Buderus makes nice oil-fired 3-pass boilers. So does Burnham (the MPO), and Biasi (B-10), among others.

The most important part of the installation is the installer. Even the best equipment in the hands of a hack will be inefficient junk. Be more concerned with the installer than the particular brand of equipment.
 
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Old 12-24-09, 12:30 PM
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Based on everyone's comments I searched for and found a pretty nice online Heat Loss calculator and have spent the last three hours or so measuring and plugging in numbers.

The results are pretty interesting and seem to confirm my current boiler is way too big.

Though, one calculation that has me wondering if the calculations are right involves the breakdown of individual losses specifically the heat loss through the floor.

In the calculation input I indicated I have carpet on the floor over an unheated basement and the heat loss through the floor in most rooms is 2 or 3 times as much as the heat loss through the ceiling (I have R30 in attic) in those rooms?

Does this make sense?
 
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Old 12-24-09, 12:54 PM
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I would not consider the basement an unconditioned space even though it is unheated. The heat loss program is figuring the temperature on the other side of that floor to be the design temperature which would not be the real world scenario.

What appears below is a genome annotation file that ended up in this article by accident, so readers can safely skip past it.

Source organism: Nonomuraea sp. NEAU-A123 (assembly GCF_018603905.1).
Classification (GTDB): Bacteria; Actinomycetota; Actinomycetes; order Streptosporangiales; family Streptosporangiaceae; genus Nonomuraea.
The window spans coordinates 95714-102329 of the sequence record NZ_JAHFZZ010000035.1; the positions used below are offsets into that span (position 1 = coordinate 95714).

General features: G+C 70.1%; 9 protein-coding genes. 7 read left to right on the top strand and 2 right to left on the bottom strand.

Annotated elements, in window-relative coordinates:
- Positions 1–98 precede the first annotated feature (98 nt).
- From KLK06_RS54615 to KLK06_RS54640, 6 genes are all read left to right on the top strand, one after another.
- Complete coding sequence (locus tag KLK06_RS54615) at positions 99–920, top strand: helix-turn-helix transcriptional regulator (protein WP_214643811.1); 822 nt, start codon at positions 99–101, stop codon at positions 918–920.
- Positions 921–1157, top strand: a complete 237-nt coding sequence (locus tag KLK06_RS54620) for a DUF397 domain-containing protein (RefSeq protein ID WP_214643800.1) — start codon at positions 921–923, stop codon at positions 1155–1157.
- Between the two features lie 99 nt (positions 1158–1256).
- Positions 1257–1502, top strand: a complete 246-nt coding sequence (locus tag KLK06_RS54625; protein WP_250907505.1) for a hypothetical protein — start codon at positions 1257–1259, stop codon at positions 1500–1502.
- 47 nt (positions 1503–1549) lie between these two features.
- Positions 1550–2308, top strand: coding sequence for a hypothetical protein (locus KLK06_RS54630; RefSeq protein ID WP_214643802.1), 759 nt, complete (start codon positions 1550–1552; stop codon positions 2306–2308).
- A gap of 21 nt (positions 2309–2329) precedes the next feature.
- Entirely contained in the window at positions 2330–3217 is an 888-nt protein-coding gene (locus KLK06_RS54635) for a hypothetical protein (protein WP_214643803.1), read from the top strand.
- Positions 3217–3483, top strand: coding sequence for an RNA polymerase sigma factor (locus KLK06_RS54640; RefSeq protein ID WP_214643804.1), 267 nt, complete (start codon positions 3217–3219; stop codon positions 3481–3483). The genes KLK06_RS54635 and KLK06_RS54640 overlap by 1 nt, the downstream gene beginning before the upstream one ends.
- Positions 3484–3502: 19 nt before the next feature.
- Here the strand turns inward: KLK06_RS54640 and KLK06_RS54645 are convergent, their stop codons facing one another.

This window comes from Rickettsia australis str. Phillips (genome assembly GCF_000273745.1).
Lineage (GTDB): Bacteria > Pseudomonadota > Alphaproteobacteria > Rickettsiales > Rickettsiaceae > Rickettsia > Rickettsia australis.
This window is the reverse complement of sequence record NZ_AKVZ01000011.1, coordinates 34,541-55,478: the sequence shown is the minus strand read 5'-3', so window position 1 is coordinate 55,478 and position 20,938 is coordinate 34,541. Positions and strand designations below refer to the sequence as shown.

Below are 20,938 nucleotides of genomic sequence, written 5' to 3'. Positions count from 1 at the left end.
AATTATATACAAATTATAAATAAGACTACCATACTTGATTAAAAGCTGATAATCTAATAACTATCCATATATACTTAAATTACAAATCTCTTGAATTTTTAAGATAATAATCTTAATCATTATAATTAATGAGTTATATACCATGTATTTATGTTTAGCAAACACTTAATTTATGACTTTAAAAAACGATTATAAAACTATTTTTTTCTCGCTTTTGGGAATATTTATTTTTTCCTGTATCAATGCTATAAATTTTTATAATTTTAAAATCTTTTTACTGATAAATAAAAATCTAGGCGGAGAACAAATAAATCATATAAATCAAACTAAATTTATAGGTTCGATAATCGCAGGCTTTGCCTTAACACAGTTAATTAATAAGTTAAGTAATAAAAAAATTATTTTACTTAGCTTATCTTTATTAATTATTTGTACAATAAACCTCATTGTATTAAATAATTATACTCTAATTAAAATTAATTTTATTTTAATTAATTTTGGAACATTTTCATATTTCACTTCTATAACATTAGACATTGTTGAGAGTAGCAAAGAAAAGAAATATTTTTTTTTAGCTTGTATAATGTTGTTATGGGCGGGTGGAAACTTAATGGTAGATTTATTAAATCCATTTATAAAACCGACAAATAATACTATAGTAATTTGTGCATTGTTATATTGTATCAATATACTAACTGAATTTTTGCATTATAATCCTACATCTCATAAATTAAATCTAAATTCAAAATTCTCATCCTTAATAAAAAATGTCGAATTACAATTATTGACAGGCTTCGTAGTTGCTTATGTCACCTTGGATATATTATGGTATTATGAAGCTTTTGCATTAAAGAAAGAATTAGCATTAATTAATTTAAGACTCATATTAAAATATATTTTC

Having no insulation makes a difference. Just for arguments sake, what would happen to the heat loss of the ceiling if you remove the insulation from it?
 
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Old 12-24-09, 01:21 PM
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Wow!

If I plug in zero insulation for the ceiling in my family room which is 250 sf, the ceiling heat loss goes from 531 btu's to 9842 btu's.

Now if I select carpet + R-11 over an unheated basement the
heat loss for the floor goes from 1796 btu's to 581 btu's.

Since carpet + R-11 is the lowest level of insulation value I can select for a unheated basement in the formula,
is the 581 a more realistic heat loss number?
 
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Old 12-24-09, 02:36 PM
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targa,

you mind linking that program to us?

thanks a Bunch
 
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Old 12-24-09, 03:35 PM